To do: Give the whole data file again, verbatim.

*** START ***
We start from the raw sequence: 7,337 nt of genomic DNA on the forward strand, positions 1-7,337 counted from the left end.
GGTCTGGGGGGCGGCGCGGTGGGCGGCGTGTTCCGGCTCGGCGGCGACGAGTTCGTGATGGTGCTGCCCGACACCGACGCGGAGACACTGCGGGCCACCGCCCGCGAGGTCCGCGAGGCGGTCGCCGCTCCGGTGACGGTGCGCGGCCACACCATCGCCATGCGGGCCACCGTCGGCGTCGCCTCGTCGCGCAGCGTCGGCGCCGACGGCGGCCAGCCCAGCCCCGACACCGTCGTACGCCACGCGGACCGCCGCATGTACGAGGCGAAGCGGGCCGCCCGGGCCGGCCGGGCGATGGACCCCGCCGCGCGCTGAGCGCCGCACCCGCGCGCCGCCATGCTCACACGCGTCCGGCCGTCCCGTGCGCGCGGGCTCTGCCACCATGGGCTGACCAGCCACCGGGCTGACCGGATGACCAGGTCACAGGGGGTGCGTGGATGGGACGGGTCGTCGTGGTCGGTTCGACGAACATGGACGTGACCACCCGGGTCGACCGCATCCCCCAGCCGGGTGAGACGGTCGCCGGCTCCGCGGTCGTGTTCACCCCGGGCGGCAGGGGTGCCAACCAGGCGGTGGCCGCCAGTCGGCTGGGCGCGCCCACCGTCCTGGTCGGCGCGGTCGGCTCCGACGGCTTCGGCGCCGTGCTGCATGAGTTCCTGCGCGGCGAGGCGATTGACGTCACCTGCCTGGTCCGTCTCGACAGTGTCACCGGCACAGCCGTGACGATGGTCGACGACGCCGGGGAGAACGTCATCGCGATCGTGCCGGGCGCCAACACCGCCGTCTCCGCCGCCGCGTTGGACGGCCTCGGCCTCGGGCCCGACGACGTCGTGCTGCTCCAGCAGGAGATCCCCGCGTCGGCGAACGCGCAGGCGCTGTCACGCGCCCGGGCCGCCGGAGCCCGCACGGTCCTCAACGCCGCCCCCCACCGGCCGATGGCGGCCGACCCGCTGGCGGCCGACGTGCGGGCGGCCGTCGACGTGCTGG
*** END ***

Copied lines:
We start from the raw sequence: 7,337 nt of genomic DNA on the forward strand, positions 1-7,337 counted from the left end.
GGTCTGGGGGGCGGCGCGGTGGGCGGCGTGTTCCGGCTCGGCGGCGACGAGTTCGTGATGGTGCTGCCCGACACCGACGCGGAGACACTGCGGGCCACCGCCCGCGAGGTCCGCGAGGCGGTCGCCGCTCCGGTGACGGTGCGCGGCCACACCATCGCCATGCGGGCCACCGTCGGCGTCGCCTCGTCGCGCAGCGTCGGCGCCGACGGCGGCCAGCCCAGCCCCGACACCGTCGTACGCCACGCGGACCGCCGCATGTACGAGGCGAAGCGGGCCGCCCGGGCCGGCCGGGCGATGGACCCCGCCGCGCGCTGAGCGCCGCACCCGCGCGCCGCCATGCTCACACGCGTCCGGCCGTCCCGTGCGCGCGGGCTCTGCCACCATGGGCTGACCAGCCACCGGGCTGACCGGATGACCAGGTCACAGGGGGTGCGTGGATGGGACGGGTCGTCGTGGTCGGTTCGACGAACATGGACGTGACCACCCGGGTCGACCGCATCCCCCAGCCGGGTGAGACGGTCGCCGGCTCCGCGGTCGTGTTCACCCCGGGCGGCAGGGGTGCCAACCAGGCGGTGGCCGCCAGTCGGCTGGGCGCGCCCACCGTCCTGGTCGGCGCGGTCGGCTCCGACGGCTTCGGCGCCGTGCTGCATGAGTTCCTGCGCGGCGAGGCGATTGACGTCACCTGCCTGGTCCGTCTCGACAGTGTCACCGGCACAGCCGTGACGATGGTCGACGACGCCGGGGAGAACGTCATCGCGATCGTGCCGGGCGCCAACACCGCCGTCTCCGCCGCCGCGTTGGACGGCCTCGGCCTCGGGCCCGACGACGTCGTGCTGCTCCAGCAGGAGATCCCCGCGTCGGCGAACGCGCAGGCGCTGTCACGCGCCCGGGCCGCCGGAGCCCGCACGGTCCTCAACGCCGCCCCCCACCGGCCGATGGCGGCCGACCCGCTGGCGGCCGACGTGCGGGCGGCCGTCGACGTGCTGG